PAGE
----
For best results, a system should be designed specifically for your house and your needs. But this can be quite costly, especially if you choose a fully automated system with multiple outlets or other options.
We recommend getting quotes from several installers who are familiar with your local climate.
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Any of the system types can be very effective. Your choice will depend on the type of house you live in, your location, and your budget.
- Balanced pressure systems are the best option, if you can afford it. They'll work in almost any situation, provided they're properly matched to your house and correctly installed. There’s more choice of models since our last survey, but they are still an expensive option.
- Positive pressure systems will work in any house that has a suitably dry roof space, and sufficient air leaks past doors and windows. But if your roof is heavily shaded or you live in a colder part of the country, a heater will be essential for ensuring adequate airflow without cold draughts. You may also have to fit small vents to newer houses or leave windows slightly ajar on security stays to achieve sufficient air movement to fully control condensation.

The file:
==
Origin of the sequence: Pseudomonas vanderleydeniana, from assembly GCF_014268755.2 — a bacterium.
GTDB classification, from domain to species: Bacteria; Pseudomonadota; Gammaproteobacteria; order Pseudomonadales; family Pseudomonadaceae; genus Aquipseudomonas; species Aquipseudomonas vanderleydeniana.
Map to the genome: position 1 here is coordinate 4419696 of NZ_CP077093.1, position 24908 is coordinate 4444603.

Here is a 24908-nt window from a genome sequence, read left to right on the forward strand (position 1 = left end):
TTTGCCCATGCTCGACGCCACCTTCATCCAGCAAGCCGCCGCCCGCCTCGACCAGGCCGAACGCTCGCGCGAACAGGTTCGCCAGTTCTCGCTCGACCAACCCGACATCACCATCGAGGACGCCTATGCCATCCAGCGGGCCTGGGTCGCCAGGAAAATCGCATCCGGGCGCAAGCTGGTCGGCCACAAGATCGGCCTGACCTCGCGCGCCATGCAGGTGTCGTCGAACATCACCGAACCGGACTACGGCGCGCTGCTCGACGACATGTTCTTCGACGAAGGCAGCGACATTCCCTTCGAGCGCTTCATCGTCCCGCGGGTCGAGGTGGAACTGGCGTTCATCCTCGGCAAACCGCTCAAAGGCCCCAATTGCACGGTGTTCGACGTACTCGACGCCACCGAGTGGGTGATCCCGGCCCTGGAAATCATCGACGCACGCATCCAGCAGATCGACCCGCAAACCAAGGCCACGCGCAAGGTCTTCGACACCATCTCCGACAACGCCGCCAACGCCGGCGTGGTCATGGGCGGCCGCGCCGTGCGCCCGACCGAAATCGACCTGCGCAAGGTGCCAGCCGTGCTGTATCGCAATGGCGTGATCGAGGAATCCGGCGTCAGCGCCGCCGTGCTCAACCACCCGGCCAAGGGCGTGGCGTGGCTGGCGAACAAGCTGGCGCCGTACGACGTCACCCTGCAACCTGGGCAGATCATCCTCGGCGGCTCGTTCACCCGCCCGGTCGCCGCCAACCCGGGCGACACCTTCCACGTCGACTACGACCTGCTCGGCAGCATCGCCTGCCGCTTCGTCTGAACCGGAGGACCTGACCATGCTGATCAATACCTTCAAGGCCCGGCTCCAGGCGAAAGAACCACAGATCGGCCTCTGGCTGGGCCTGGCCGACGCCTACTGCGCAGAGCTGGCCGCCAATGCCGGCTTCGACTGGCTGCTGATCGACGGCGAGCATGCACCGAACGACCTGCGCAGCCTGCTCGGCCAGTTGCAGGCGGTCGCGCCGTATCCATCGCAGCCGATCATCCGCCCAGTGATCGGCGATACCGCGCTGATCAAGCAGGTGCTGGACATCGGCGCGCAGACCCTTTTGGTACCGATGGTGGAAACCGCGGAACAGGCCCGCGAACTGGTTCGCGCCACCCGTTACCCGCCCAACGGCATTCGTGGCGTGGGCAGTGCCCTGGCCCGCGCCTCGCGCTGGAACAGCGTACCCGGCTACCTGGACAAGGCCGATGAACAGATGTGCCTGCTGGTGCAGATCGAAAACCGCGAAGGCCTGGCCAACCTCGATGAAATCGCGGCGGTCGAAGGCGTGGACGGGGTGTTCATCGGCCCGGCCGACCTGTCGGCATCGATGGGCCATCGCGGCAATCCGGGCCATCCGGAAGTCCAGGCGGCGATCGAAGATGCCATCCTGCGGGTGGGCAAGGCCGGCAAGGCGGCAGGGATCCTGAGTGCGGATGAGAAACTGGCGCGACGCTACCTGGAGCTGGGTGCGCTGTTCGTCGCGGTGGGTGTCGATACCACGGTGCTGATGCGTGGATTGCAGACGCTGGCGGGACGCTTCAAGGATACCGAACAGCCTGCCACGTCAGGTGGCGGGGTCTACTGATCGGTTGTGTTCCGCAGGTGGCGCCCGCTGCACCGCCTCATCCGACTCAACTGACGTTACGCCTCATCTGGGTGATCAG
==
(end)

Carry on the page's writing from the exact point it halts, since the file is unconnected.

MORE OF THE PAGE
- Solar-powered systems (a variation on positive pressure systems) will be effective anywhere that has enough sunshine – which means most parts of New Zealand. And they will always have the lowest running costs.
Always choose suppliers who are familiar with your local climate, and get at least 2 competitive quotes.
“Heat recovery” units
There is quite a lot of confusion over so called “heat recovery” systems.
The most effective type of “heat recovery” unit is the balanced pressure system (see above), which extracts warm damp air from living spaces and passes this through a heat-exchanger to heat dry air which the system brings in from outside. Inline heaters are not required.
This type of system conforms to the heat recovery definitions of the American Society of Heating, Refrigeration and Air-Conditioning engineers (ASHRAE). Local ventilation standards are based on ASHRAE standards.
For a number of years, the HRV company advertised products which claimed to recover heat from the roof space. In our opinion, these were positive pressure systems. HRV was not alone in this approach; other makers used similar advertising.
Positive pressure systems can undoubtedly extract warm air from the roof space when it's available (on sunny summer days, for example).
But often when warmth is most needed, on cold grey winter days, the roof space is also very cold. A study from the University of Otago shows that in winter the air in the roof space is usually colder than inside the house, and on winter nights can be colder than the outside air.
The HRV company now sells both positive pressure and balanced pressure systems.